When it comes to casts in films few can surpass the star power in The Judge. Robert Downey Jr, Robert Duvall, Billy Bob Thornton, Vera Farmiga, Vincent D'Onofrio, Jeremy Strong and Dax Shepard all star in this film, and not a single one fails to hit the mark in their performances. The film is directed by David Dobkin and it provides a more dramatic turn then his previous directoral outings such as The Wedding Crashes and The Change-Up. So what's the film all about then...
Big city lawyer Hank Palmer (Robert Downey Jr) returns from Chicago to his childhood hometown following the passing of his mother. Due to a fractured relationship he is given the gold shoulder by family. When his father, the town's judge, is involved in a car crash, and suspected of murder, Hank must return to discover the truth and reconnect to his estranged family.
As we mentioned at the top of this review this film is lined with fantastic actors and many are at the top of their game not least of which is Robert Duvall who has a nomination for Best Supporting Actor for his performance here, and deservedly so. His performance here is simply brilliant and he takes us on an emotional rollercoaster through the film as you see the highs as a judge and the lows of lows with a certain bathroom incident - which also then becomes somewhat comedic. Robert Downey Jr also puts in a great performance as a man simply wanting his fathers' respect and to make up for his past. Also impressive is Billy Bob Thornton as Prosecutor Dwight Dickham with some superb moments during the trial scenes in particular.
Where The Judge faltered slightly was the mixture of focus and storylines. Is it a film about a court case, is it a film about reconnecting with a family, or is it a film about past indiscretions. Fortunately with a runtime of 145 minutes the film has enough time to explore all these aspects and never feels rushed (the first cut of the film ran for around 4 hours so we can imagine how much was ultimately left out). Even with that runtime however it feels like we are only seeing moments of the court case, and only touching on Hank's childhood days and reasons for leaving the town, and feels a little rushed after the conclusion of the courtroom drama.
Ultimately The Judge feels a little uneven and jumpy - is it a film about a court case, or a family however it remains an entertaining journey filled with superb actors and performances. If you haven't seen the film, it's one to add to your viewing list.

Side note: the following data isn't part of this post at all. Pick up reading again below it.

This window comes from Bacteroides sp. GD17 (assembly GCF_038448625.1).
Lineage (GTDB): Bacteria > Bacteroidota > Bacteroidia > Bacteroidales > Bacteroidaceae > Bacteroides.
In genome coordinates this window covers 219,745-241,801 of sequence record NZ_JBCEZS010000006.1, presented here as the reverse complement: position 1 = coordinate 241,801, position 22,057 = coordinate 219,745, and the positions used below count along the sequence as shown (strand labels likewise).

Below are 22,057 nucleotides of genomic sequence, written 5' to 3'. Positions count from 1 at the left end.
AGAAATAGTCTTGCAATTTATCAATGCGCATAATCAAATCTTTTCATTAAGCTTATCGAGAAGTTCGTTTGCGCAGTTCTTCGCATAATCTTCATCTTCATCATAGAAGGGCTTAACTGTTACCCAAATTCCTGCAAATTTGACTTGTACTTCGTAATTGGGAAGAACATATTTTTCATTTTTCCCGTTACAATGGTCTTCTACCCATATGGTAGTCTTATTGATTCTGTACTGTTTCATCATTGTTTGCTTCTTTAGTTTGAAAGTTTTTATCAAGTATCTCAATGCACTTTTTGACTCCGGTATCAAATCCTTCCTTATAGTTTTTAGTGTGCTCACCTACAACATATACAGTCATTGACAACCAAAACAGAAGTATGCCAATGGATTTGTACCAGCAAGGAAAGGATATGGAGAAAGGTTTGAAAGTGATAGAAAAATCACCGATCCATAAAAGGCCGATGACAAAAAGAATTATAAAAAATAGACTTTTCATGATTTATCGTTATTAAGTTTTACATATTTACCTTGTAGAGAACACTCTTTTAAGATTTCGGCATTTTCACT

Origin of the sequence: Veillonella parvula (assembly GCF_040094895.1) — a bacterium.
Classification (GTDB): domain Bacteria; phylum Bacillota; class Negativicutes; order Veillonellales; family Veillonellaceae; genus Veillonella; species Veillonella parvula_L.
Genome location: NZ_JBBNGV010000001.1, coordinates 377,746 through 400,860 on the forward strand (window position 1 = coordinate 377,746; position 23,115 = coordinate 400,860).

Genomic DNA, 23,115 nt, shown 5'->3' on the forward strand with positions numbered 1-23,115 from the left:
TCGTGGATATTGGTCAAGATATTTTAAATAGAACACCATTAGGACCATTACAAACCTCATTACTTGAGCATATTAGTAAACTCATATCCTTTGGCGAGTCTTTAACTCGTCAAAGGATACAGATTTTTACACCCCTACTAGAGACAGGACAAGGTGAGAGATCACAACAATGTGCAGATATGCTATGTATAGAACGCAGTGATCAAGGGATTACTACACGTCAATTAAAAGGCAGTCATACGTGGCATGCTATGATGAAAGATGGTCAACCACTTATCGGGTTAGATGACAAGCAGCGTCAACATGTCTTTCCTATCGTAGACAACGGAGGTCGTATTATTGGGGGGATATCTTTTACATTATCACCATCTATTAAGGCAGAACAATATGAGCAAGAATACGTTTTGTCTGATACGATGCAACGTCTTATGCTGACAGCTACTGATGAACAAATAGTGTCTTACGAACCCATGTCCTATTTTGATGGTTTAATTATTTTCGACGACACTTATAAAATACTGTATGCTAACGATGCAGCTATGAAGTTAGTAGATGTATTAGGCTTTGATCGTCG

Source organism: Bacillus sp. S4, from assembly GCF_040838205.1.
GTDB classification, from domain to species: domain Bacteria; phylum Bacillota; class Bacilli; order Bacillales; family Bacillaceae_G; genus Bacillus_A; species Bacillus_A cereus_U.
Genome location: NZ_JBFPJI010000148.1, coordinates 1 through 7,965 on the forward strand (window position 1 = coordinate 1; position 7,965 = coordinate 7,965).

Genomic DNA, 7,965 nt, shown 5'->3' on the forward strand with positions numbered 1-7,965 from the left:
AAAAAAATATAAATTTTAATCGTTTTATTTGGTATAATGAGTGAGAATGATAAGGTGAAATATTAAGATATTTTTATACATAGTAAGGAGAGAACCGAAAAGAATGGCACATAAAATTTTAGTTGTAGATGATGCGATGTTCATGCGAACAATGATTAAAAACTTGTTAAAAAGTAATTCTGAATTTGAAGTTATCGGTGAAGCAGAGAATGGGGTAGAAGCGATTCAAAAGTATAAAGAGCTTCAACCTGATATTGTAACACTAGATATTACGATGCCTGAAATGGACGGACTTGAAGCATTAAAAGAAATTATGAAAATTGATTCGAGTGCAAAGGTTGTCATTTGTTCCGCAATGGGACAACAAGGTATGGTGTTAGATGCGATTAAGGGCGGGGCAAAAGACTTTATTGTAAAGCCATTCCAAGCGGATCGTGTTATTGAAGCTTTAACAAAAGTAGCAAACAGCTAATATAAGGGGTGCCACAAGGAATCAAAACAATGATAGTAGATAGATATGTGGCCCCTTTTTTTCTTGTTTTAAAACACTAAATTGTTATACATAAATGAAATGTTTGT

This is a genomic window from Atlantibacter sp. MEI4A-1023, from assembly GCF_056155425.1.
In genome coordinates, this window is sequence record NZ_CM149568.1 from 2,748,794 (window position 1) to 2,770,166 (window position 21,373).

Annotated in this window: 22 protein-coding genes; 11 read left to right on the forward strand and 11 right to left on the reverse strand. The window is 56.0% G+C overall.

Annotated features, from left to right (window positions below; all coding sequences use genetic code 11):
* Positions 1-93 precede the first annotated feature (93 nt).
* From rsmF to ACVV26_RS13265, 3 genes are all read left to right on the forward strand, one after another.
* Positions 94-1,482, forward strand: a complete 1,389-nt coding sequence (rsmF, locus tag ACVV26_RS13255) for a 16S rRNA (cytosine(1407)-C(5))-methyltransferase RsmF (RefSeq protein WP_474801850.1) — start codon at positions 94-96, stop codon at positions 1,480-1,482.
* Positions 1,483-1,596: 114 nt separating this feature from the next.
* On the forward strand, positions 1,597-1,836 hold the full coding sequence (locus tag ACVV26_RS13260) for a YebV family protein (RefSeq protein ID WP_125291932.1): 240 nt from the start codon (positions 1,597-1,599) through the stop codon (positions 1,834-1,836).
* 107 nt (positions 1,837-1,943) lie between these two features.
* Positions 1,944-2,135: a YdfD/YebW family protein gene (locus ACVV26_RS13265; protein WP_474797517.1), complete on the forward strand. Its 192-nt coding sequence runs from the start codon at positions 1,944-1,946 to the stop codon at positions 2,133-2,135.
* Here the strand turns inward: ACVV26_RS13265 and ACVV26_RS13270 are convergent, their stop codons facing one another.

The Blu-Ray for The Judge comes with a gorgeous transfer that brings with it a natural looking transfer, with realistic colours and flesh tones and wonderful fine detail. Unsurprisingly the video is encoded using the AVC MPEG-4 codec and the film is presented at the films original 2.40:1 aspect ratio. At times the film reverts to some older film based footage which is deliberately degraded and presented in a 4:3 aspect ratio.
Beyond the primary lossless track the only other audio option on this Blu-Ray is an English Desriptive Narration for the Vision Impaired which is encoded in Dolby Digital 5.1 at 448kbps. While not as clear as the lossless track it's decent enough and nice to have surround sound. The only subtitle track is an English Subtitles for the Hearing Impaired and is accurate to the dialogue in the film.
Upon starting this disc there are trailers for The One I Love (1:52), Bill Murray's St. Vincent (2:32), and the documentary Keep On Keepin' On (2:09). Beyond that there are a few other Bonus Features worth your time.
Audio Commentary: Director David Dobkin runs solo in this track and provides a consistent track that provides plenty of detail about the development of the film, from locations, to scripting, to music and actors. It's all covered in a decent solo effort.
Inside The Judge (22:16/HD): This is a great video with the key actors and filmmakers discuss creating The Judge, rehersals, reminiscing about key scenes, working with the legendary Robert Duvall, and some amusing moments from the set including Dax Shepard's coffee cup. Definately worth a watch.
Getting Deep with Dax Shepard (9:21/HD): Actor Dax Shepard does up some interviews with the cast while on the set - light hearted and amusing.
Deleted Scenes (18:28/HD): These are the same deleted scenes as those above, but without the audio commentary.
Review By: Dave Warner